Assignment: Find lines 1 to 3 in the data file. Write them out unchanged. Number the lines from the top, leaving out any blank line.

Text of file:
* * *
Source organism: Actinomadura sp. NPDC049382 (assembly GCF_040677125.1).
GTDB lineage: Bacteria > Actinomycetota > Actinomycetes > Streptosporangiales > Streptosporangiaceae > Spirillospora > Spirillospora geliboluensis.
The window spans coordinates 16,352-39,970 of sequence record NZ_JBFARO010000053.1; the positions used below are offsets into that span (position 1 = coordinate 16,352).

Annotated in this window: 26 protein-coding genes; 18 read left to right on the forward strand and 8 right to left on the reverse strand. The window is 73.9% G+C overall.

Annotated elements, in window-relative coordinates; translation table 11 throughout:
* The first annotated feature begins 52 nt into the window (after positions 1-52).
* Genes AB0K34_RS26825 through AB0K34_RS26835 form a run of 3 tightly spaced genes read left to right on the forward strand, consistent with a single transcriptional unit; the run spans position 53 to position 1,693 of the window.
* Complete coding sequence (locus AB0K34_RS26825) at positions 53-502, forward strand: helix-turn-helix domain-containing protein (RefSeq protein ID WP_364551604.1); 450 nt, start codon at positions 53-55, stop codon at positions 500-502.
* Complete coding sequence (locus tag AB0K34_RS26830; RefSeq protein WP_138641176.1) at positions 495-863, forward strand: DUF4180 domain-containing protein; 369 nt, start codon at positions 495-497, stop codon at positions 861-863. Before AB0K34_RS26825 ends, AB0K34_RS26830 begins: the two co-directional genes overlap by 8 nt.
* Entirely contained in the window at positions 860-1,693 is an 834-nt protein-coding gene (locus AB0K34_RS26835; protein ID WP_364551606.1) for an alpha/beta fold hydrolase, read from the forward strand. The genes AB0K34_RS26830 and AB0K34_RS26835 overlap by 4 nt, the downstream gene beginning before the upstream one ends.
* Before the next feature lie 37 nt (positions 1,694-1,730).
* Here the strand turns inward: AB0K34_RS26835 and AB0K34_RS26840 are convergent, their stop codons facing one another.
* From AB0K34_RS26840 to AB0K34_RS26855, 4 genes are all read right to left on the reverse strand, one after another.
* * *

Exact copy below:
Source organism: Actinomadura sp. NPDC049382 (assembly GCF_040677125.1).
GTDB lineage: Bacteria > Actinomycetota > Actinomycetes > Streptosporangiales > Streptosporangiaceae > Spirillospora > Spirillospora geliboluensis.
The window spans coordinates 16,352-39,970 of sequence record NZ_JBFARO010000053.1; the positions used below are offsets into that span (position 1 = coordinate 16,352).